There is a difference between simulations (where students act out real-life situations, for example the student checks in at “the airport”, but students do play themselves) and role plays where students take on different characters. In a role play, for example, one student may be asked to take on the role of “an angry landowner” in a role play which is concerned with discussing the possible construction of a new road. Another may be asked to play the role of the “road company representative”. Role plays will thus require more “imagination” on the part of the student to be able to get “into” the role.
Some students will find being asked to play a different person in a role play quite liberating. Some students who are normally quite shy can open up considerably in a role play lesson. The teacher, though, must attempt to maintain the “pretend” part of the simulations and role plays: i.e. the students ARE in an airport and not the classroom. Teachers can aid this process by use of realia and other props. Students who don’t enter into the ‘fantasy world’ can ruin it for everyone else.
Teacher intrusion must be kept to an absolute minimum during role plays and simulations….preferably, zero. We use role plays to allow students to test out learnt language in as realistic a situation as possible. They are, in a sense, a halfway house between a sterile classroom practice activity and the often frightening reality of the real world for students. Students can thus feel free to experiment with their language in a safe environment. Teacher intrusion is possible if the participating students, for example, are not understanding at all what they should be doing. Otherwise, teacher input should be left for the post-activity feedback session.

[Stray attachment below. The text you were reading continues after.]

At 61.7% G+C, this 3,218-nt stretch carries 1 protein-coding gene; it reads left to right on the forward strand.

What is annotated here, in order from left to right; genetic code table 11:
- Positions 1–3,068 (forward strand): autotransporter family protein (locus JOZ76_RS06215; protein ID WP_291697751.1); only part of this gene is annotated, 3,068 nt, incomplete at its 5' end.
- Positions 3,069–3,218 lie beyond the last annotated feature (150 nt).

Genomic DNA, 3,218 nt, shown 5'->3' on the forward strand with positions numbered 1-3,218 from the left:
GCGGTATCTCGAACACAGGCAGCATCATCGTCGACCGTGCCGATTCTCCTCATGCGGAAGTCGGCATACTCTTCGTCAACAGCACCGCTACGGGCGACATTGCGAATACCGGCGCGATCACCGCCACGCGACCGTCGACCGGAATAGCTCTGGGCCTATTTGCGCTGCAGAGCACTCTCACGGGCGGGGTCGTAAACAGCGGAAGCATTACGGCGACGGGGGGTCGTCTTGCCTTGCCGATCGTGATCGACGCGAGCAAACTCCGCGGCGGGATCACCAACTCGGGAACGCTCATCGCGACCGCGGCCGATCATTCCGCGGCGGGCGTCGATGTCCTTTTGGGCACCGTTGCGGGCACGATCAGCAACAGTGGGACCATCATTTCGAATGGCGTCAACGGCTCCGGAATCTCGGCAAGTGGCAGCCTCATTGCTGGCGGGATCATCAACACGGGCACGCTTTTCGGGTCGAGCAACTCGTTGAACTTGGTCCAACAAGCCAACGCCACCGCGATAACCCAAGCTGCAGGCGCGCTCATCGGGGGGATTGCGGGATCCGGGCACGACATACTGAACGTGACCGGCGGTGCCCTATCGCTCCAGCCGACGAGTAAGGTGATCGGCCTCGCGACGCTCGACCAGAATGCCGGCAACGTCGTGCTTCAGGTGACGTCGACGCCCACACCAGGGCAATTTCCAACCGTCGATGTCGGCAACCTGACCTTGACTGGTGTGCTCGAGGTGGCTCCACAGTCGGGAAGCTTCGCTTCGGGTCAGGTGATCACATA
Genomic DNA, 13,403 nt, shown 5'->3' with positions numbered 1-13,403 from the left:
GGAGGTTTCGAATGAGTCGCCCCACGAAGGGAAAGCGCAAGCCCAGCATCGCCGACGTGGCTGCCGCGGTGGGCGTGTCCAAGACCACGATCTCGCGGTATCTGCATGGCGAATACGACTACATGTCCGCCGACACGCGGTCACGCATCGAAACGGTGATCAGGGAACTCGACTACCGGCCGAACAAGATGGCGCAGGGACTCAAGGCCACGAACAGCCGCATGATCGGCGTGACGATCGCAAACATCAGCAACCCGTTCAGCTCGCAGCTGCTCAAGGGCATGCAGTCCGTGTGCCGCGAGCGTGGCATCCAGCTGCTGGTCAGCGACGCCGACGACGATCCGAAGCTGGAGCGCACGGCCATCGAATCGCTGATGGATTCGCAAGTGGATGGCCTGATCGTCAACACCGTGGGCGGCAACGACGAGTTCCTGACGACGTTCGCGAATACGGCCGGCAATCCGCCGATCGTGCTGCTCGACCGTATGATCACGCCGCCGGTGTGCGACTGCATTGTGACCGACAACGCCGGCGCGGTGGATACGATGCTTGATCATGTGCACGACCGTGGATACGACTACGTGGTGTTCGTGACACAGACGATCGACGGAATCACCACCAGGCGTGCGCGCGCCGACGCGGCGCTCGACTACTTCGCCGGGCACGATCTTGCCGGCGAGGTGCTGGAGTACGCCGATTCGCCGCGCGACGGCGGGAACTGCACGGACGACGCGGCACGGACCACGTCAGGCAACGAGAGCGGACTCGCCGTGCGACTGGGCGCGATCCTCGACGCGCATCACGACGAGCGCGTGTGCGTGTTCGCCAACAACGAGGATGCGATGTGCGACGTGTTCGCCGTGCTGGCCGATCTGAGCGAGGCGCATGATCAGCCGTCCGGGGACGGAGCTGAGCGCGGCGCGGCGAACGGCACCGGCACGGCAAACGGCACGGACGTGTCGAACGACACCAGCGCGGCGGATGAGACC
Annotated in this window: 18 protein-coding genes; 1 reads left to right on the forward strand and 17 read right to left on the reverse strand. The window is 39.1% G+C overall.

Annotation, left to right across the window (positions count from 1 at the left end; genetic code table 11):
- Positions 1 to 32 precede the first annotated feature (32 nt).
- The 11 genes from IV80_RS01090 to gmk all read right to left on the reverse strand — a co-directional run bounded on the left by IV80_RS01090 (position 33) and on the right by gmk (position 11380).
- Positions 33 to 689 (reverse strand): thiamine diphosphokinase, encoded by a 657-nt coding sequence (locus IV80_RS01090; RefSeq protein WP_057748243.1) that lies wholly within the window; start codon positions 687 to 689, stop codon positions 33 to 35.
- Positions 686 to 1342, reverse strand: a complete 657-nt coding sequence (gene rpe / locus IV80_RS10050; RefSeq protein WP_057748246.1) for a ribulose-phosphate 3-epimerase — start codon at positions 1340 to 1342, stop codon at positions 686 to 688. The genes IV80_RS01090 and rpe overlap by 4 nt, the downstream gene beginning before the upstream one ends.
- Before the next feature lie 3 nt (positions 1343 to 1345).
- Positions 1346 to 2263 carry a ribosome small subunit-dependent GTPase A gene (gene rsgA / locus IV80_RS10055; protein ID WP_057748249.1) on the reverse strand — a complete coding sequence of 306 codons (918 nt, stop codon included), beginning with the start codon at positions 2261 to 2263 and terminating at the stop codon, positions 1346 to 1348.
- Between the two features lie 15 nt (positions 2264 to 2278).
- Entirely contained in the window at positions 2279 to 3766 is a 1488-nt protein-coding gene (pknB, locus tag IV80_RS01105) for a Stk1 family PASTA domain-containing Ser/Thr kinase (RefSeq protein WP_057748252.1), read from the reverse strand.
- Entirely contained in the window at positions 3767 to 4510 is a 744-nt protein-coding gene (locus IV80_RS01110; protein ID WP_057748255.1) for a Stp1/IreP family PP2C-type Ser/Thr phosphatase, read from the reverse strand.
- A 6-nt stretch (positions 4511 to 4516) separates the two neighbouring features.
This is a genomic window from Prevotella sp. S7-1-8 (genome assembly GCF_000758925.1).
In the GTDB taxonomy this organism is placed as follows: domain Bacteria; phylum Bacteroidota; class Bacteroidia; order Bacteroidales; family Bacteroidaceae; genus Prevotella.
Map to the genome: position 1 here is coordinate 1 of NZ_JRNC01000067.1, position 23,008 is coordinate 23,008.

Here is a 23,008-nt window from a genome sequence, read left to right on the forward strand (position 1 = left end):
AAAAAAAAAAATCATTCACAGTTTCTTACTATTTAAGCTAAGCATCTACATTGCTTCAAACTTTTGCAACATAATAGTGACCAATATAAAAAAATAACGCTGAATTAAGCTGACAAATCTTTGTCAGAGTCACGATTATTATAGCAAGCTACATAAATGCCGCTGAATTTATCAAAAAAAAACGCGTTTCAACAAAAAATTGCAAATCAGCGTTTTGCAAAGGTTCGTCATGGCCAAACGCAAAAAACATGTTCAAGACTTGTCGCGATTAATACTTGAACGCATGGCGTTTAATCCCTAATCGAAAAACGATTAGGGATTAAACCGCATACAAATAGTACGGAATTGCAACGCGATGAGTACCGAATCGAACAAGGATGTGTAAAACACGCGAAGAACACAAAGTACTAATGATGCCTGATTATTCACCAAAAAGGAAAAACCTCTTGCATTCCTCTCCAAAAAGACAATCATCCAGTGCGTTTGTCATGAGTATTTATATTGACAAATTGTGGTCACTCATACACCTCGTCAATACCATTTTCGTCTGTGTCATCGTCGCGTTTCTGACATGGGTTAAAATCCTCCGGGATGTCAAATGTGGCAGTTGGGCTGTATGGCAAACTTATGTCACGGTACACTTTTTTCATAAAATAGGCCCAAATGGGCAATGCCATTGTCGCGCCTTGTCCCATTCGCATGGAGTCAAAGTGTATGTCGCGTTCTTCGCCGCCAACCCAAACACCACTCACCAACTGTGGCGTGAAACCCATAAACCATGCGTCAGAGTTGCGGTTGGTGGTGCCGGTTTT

Feedback on what students have just done is vital. The role-play or simulation could be videotaped or recorded for example, which would allow a more detailed and thus useful analysis of their performances. Students need to see this as an important part of self evaluation. If students can learn to appreciate the weaknesses of their performance, they will only benefit. A student who says “he asked me about the ticket prices and I tripped up over the numbers again – I need to focus on that” is one who is well aware of where future performance needs to improve. The priority in the mind of the teacher, though, should remain communicative efficacy. Long feedback sessions of the mistaken use of the present perfect during the role play can be left for another time.
The more natural setting of a well set-up role play can also be used to introduce the unpredictability which makes communicating in the real world so daunting for many foreign language learners. This can be done either with the teacher playing “rogue” characters or handing out a couple of unusual role cards to other students. Teachers should seek to mix things up if you feel the simulations and role-plays are becoming too predictable for the class. As we said before, the safe environment offered by role plays means a few suprises can quite safely be thrown at students to see how they cope.